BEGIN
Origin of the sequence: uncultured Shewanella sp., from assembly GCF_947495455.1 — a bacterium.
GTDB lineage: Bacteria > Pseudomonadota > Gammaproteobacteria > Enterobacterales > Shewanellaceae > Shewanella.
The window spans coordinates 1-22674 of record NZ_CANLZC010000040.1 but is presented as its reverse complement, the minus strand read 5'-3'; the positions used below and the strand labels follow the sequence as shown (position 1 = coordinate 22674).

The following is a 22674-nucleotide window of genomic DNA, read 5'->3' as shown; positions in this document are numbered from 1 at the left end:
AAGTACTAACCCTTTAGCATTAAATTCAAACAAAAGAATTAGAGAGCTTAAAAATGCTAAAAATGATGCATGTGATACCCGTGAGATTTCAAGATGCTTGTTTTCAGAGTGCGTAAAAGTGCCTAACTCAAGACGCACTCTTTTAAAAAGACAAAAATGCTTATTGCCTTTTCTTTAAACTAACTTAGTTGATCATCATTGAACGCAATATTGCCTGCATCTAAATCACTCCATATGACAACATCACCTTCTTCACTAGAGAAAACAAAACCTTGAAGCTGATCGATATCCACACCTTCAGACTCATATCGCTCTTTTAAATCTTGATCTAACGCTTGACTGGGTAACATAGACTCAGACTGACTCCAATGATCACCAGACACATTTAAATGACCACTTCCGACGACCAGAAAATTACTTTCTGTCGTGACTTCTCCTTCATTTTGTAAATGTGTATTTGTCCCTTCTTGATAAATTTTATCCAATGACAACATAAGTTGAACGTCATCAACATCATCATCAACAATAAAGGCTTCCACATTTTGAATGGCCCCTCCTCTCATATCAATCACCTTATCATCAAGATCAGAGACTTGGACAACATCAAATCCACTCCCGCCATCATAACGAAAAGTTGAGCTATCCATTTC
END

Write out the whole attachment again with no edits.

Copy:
Origin of the sequence: uncultured Shewanella sp., from assembly GCF_947495455.1 — a bacterium.
GTDB lineage: Bacteria > Pseudomonadota > Gammaproteobacteria > Enterobacterales > Shewanellaceae > Shewanella.
The window spans coordinates 1-22674 of record NZ_CANLZC010000040.1 but is presented as its reverse complement, the minus strand read 5'-3'; the positions used below and the strand labels follow the sequence as shown (position 1 = coordinate 22674).

The following is a 22674-nucleotide window of genomic DNA, read 5'->3' as shown; positions in this document are numbered from 1 at the left end:
AAGTACTAACCCTTTAGCATTAAATTCAAACAAAAGAATTAGAGAGCTTAAAAATGCTAAAAATGATGCATGTGATACCCGTGAGATTTCAAGATGCTTGTTTTCAGAGTGCGTAAAAGTGCCTAACTCAAGACGCACTCTTTTAAAAAGACAAAAATGCTTATTGCCTTTTCTTTAAACTAACTTAGTTGATCATCATTGAACGCAATATTGCCTGCATCTAAATCACTCCATATGACAACATCACCTTCTTCACTAGAGAAAACAAAACCTTGAAGCTGATCGATATCCACACCTTCAGACTCATATCGCTCTTTTAAATCTTGATCTAACGCTTGACTGGGTAACATAGACTCAGACTGACTCCAATGATCACCAGACACATTTAAATGACCACTTCCGACGACCAGAAAATTACTTTCTGTCGTGACTTCTCCTTCATTTTGTAAATGTGTATTTGTCCCTTCTTGATAAATTTTATCCAATGACAACATAAGTTGAACGTCATCAACATCATCATCAACAATAAAGGCTTCCACATTTTGAATGGCCCCTCCTCTCATATCAATCACCTTATCATCAAGATCAGAGACTTGGACAACATCAAATCCACTCCCGCCATCATAACGAAAAGTTGAGCTATCCATTTC